Carers of people with dementia are being encouraged to participate in a new online education program developed by the University of Wollongong to boost uptake of respite services.
The free program includes online goal setting and motivation building activities to help carers overcome common barriers to using respite.
The 10-week program supports carers to work towards personal goals, learn more about respite and navigate the system.
Dr Liz Cridland from the university’s Australian Health Services Research Institute said caring for a person living with dementia can be a positive experience, however the challenges can cause feelings of frustration and exhaustion and many carers feel guilty about asking for support.
“There have been a lot of changes over the past two years in the way that respite services are delivered in Australia. This program will help carers navigate the system with more confidence and re-think how respite can support them and the person with dementia for whom they care,” Dr Cridland said.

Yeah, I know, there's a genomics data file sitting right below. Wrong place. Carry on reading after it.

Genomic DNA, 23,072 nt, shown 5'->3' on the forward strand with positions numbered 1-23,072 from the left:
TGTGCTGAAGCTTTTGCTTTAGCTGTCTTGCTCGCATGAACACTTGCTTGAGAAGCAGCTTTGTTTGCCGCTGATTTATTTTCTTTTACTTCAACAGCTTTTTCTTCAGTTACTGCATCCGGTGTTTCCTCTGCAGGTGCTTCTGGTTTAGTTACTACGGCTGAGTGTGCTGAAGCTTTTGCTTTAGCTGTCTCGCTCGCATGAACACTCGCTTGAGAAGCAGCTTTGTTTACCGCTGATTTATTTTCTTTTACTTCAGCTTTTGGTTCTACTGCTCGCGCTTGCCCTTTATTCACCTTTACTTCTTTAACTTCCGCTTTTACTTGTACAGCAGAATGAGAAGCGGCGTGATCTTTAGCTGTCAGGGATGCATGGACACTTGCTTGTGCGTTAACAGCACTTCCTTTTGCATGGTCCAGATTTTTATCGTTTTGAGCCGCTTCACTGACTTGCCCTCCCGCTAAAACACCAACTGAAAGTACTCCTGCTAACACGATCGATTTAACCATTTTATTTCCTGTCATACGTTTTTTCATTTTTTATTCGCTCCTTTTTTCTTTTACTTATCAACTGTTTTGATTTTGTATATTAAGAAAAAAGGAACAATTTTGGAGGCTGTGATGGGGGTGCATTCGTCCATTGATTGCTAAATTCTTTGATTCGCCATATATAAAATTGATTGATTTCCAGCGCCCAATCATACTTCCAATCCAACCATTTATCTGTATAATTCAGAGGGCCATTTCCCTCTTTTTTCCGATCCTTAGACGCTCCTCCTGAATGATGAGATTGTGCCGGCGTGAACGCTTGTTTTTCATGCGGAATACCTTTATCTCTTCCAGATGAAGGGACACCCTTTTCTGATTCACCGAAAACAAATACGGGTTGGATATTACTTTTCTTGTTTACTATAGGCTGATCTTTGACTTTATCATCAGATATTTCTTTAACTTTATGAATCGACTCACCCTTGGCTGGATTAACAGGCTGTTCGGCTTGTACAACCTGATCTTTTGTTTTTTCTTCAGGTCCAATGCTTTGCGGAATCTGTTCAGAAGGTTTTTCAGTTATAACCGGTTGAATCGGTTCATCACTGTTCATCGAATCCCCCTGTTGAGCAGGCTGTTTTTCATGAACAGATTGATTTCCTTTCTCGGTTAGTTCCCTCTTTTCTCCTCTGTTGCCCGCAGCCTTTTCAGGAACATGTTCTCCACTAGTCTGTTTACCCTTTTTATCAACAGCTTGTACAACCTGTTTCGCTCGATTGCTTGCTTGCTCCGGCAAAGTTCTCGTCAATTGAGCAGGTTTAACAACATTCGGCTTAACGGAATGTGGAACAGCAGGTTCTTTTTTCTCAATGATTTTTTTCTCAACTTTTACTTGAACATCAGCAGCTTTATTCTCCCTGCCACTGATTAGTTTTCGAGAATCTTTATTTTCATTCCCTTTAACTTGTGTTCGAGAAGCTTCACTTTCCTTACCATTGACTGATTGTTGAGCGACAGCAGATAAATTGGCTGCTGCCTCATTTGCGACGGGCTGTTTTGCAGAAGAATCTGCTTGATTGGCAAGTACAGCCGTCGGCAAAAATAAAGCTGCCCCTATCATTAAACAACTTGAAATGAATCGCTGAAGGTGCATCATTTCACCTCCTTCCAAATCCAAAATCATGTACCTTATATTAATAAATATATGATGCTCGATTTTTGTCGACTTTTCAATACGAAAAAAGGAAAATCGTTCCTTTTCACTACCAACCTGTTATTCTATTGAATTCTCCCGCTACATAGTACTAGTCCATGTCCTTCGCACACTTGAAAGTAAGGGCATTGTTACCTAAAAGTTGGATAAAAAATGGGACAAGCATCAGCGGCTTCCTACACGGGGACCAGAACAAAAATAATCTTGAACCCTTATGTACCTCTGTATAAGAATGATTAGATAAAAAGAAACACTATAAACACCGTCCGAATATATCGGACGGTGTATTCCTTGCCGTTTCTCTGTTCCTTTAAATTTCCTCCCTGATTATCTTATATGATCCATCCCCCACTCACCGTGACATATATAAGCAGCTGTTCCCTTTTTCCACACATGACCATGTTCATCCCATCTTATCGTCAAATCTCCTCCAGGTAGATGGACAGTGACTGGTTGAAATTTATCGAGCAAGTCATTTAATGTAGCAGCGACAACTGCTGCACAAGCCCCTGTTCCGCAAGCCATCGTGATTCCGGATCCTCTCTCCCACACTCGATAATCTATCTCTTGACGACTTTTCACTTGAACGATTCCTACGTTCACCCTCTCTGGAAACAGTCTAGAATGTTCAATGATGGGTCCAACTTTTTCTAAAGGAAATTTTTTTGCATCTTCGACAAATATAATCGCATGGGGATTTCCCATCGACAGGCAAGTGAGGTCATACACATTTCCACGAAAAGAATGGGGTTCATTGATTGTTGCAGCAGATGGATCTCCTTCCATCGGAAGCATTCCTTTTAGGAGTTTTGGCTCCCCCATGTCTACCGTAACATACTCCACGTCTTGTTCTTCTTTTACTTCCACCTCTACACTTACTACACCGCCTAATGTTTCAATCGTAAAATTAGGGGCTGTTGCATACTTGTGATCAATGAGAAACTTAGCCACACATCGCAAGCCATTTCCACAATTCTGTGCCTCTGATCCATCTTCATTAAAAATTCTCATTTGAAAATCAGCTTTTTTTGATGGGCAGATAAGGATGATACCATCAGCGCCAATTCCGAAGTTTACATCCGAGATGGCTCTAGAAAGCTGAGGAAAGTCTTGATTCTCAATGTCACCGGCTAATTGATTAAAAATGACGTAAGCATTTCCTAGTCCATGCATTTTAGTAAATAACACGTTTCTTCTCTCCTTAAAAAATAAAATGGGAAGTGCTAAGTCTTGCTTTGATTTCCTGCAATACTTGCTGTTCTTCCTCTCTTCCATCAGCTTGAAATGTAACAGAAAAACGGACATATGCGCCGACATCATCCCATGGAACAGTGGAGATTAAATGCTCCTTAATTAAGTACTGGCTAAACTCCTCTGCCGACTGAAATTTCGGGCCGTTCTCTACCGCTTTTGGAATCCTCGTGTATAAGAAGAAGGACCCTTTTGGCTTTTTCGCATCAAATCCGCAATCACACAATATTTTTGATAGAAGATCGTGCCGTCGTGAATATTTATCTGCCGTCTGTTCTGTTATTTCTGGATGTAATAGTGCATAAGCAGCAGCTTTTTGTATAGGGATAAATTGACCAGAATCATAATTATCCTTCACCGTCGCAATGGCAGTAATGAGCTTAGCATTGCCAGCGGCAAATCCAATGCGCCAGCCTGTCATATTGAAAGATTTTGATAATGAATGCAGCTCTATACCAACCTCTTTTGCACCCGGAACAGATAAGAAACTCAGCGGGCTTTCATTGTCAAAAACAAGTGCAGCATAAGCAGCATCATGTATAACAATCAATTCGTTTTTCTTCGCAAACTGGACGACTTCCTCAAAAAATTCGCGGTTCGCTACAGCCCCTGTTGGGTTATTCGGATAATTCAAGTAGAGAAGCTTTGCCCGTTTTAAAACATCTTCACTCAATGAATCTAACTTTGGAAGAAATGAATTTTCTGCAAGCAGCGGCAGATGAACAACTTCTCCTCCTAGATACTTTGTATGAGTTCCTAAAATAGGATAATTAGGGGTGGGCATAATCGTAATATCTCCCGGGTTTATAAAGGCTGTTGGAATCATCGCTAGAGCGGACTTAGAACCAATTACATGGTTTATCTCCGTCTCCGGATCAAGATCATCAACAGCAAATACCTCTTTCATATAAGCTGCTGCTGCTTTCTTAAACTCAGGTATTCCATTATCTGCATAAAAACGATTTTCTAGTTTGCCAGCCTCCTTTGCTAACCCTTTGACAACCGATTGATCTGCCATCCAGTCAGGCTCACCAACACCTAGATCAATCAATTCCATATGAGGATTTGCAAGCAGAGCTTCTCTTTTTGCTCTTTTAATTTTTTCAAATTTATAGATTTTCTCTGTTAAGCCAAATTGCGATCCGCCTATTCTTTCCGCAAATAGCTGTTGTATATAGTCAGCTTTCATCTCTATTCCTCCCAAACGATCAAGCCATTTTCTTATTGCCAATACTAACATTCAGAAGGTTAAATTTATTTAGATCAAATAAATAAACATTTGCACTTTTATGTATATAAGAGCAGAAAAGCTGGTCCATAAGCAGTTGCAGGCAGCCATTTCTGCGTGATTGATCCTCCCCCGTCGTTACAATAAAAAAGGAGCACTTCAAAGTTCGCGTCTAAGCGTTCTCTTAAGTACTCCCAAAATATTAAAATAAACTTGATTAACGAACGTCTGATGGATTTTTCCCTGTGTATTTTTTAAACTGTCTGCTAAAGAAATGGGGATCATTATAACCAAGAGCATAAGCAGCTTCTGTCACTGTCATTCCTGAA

The online project builds on a face-to-face program that was run in the Illawarra Shoalhaven region of NSW earlier this year and aims to extend the program’s reach to a wider audience of carers.
Dr Cridland said the education and support program is assisting carers to overcome the personal and systemic barriers to using respite.
Some participants may also receive online coaching with a qualified health professional or peer support in an online forum.
The ‘ReThink Respite Online’ project has been funded through a grant from the Alzheimer’s Australia Research Foundation and is available to carers in all states and territories except WA and Victoria.
For more information or to enrol click here